Cove Investments Blog

Back to the Cities

With a bit more evidence, it’s clear that last year’s “urban exodus” was always a bit more complex than this neatly labeled theme implied. By now, we all understand that lots of people left the largest, most expensive cities for cheaper, less dense markets. But an “urban exodus”? Did everyone leave Manhattan for a spacious suburban home in Fairfield County? That’s ridiculous. An early mentor often said that reality is never as good or as bad as it seems. Things are messy. We try to simplify complex issues to make sense of them. Since we don’t always have the time

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A Broad Brush is Useless

It’s natural for investors to ask how apartments have held-up during the pandemic. In normal times it’s hard to provide a useful answer given the idiosyncrasies of local markets. But over the past year, factors such as where the property is located (gateway coastal city vs. smaller sunbelt market), the level of rent charged, and the type of building (high rise vs. garden vs. townhome) have mattered significantly. A recent article by RealPage describes the wide range of outcomes across different neighborhoods within the same markets over the past year. For example, some markets within the Washington, DC metro area

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Rents on the Rise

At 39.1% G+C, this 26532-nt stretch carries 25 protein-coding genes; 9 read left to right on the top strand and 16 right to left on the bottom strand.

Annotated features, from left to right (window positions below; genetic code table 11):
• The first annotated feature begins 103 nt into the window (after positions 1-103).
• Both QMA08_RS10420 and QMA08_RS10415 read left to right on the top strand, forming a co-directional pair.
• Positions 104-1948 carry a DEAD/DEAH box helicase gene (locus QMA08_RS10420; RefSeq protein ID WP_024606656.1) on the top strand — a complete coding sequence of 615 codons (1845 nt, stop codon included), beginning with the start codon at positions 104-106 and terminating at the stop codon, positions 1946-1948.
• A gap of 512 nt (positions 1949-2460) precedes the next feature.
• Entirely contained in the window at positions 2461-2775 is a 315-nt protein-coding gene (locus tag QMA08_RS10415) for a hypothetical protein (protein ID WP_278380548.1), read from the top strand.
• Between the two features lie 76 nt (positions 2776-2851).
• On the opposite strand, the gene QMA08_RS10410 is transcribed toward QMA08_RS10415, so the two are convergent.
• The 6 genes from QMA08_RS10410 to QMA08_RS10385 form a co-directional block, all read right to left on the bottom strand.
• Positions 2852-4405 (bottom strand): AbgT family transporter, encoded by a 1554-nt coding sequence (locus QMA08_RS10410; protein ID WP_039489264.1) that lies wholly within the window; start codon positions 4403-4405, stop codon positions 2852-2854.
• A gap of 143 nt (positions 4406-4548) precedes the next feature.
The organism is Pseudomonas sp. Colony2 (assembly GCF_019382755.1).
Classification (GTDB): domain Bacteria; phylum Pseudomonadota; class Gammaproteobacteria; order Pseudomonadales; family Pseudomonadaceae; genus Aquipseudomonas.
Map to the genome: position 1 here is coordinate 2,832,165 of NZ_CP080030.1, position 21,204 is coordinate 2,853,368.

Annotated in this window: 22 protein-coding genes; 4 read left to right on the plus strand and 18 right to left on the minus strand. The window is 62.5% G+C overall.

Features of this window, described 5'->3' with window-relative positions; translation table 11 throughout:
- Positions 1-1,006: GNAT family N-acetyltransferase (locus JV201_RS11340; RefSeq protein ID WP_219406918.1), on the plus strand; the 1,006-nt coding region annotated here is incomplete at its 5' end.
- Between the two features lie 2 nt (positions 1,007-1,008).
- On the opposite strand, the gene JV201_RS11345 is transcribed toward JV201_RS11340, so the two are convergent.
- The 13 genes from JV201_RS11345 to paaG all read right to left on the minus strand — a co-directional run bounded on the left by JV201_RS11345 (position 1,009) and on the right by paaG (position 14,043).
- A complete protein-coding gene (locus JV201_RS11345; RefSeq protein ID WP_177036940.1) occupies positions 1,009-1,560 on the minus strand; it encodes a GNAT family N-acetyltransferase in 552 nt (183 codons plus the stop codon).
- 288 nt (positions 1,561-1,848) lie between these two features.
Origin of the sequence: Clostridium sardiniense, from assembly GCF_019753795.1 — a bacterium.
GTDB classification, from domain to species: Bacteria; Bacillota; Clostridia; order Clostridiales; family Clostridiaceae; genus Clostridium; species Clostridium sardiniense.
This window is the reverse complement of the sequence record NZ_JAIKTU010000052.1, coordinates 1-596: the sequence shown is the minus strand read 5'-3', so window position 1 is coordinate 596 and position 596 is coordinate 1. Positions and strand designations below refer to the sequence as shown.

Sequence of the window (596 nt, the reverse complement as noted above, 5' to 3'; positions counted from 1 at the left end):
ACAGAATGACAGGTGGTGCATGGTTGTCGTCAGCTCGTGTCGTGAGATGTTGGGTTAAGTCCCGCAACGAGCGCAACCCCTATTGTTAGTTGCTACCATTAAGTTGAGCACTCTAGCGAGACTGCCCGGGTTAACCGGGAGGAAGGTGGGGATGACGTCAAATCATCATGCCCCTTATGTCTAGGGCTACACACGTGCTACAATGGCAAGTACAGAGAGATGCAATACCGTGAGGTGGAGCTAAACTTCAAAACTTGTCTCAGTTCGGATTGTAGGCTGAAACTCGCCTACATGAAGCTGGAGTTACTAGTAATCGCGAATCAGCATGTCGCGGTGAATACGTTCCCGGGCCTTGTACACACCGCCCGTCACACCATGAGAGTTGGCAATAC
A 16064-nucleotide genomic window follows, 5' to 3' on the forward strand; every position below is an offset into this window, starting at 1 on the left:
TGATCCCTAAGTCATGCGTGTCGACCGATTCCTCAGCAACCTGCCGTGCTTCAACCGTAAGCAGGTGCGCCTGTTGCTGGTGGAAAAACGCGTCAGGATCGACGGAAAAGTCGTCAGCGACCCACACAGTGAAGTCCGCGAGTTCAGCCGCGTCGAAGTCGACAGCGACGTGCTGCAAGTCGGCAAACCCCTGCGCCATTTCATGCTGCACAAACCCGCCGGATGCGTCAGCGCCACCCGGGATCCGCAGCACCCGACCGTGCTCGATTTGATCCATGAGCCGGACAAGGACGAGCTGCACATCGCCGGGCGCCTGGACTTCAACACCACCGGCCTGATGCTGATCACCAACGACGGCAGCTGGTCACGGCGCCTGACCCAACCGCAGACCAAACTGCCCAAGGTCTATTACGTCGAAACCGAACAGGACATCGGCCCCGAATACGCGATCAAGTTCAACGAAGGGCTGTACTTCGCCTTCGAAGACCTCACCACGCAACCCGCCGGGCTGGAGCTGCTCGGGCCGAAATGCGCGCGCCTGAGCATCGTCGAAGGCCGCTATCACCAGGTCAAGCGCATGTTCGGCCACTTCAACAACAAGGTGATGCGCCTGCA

The latest Yardi Matrix National Multifamily Report paints a picture of a broadening recovery in apartment rents. In the report, you’ll find several of Cove’s favorite markets showing some of the most robust rent trends nationally, including Houston, Atlanta, Austin, Tucson, and the NC Triad. You don’t have to take Yardi’s word for it. The latest Apartment List National Rent Report showed a 1.1% annual increase for March, the largest increase since they began publishing their national rent index in 2017. With the latest improvement, year-over-year rent growth at the national level has now turned positive, eliminating the pandemic. Even

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Explaining Exceptional Returns for Apartments

There’s an old story about an economist who sees a $20 bill lying on the street but won’t pick it up. Relying on his academic training he explains that the market is efficient and if there really were a $20 bill in the street, someone else would have already snatched it. Well… having spent nearly 30 years investing in stocks, you can guess that I don’t believe in the strong form of the Efficient Market Hypothesis. I believe that exceptional opportunities exist both in the stock market and in real estate, but it’s important to consider why that might be

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